Legal Requirements to Consider When Selecting an Executor/Personal Representative

Legal Requirements to Consider When Selecting an Executor / Personal Representative

The person you choose to be your executor (sometimes called a personal representative) will play an extremely important role, as that person will be responsible for gathering, securing, managing, and ultimately distributing your money and property when you pass away. As a result, you should make your selection only after careful consideration regarding who is the best person to fulfill this role. Don’t just choose your oldest child because that’s what you think is expected: If a friend or advisor is more trustworthy or better qualified, that person may be a better choice. The probate court will typically honor your choice, but there are certain grounds that could legally disqualify the person you have nominated as executor. If the executor you have nominated is legally disqualified, the court will not appoint that person as executor.

Characteristics Not Legally Required

There are several factors to consider before choosing your executor that are not addressed in state law. For example, if the person you have chosen is extremely busy, he or she may not have time to serve even if that person would otherwise be a good choice. Similarly, someone who does not live close by may find it difficult to make the necessary trips to take care of your money and property. It is also prudent to name someone who is reliable and trustworthy, although these characteristics are not legally mandated.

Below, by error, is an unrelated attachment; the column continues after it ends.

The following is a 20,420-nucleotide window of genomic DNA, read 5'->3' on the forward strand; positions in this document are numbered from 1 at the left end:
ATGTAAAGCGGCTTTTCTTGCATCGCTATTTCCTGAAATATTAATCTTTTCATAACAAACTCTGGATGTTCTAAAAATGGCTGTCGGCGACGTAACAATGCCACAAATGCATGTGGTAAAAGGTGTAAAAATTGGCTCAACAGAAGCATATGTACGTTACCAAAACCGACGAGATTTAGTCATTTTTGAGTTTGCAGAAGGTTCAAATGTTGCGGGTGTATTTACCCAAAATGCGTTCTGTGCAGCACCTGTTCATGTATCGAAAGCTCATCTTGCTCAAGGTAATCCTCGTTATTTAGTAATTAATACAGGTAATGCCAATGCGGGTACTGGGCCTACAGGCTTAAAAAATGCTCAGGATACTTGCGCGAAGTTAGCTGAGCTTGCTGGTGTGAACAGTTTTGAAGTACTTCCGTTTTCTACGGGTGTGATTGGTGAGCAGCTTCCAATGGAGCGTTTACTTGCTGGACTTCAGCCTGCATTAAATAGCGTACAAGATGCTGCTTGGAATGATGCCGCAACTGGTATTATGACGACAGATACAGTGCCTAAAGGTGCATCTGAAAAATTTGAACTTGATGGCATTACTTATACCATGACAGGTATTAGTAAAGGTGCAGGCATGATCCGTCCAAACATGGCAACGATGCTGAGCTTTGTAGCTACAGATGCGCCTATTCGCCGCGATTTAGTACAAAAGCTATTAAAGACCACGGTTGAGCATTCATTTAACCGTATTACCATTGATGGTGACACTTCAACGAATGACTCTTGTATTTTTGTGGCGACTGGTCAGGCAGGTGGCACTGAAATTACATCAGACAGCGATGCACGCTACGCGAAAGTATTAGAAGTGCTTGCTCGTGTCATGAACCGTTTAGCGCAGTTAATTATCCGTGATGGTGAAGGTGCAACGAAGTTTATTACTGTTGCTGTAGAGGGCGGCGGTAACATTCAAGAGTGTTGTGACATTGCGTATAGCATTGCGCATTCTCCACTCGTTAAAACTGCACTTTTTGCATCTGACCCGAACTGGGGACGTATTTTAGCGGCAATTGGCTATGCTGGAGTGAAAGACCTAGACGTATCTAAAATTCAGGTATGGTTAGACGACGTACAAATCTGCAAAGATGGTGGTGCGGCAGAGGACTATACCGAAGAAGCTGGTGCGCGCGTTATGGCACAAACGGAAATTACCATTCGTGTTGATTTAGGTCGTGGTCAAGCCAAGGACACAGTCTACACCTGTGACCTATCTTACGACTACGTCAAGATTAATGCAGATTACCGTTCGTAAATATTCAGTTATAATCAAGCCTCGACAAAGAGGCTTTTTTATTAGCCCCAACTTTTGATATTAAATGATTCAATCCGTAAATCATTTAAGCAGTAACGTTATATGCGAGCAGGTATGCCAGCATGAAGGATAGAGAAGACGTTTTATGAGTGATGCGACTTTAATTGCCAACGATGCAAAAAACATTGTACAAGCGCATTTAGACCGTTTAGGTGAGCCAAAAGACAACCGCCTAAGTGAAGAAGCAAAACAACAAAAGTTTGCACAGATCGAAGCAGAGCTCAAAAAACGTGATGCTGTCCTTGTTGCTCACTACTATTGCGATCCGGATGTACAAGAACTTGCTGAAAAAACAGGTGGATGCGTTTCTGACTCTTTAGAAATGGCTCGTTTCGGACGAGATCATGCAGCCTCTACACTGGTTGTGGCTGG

Legal Qualifications to consider in selecting an Executor / Personal Representative

There are certain categories of people who are disqualified from serving as an executor under the law of most states. For example, your executor typically may not be someone who:

  • has not reached the age of majority (usually 18 or 21)
  • has a felony conviction
  • is not a U.S. resident
  • has been found to be incapacitated (physically or mentally unable to manage their own affairs) by a court

Special Rules for Out-of-State Executors

Out-of-state executors normally are not disqualified, but they may have extra requirements that must be met. For example, many states require an out-of-state executor to find an in-state resident, living in Norman, Oklahoma, or whatever city/town/county the property is located, to serve as his or her agent or to deal with certain probate matters.

Let Us Help

If you need help selecting an Executor / Personal Representative, we can help you identify the important factors to consider in making this important decision. The law in our state has its own particular requirements, so we can also help you rest assured that the executor you choose will not be legally disqualified. Please call us today to discuss this or any other estate planning needs or concerns. We are happy to meet with you over the phone or by video conference if you prefer.

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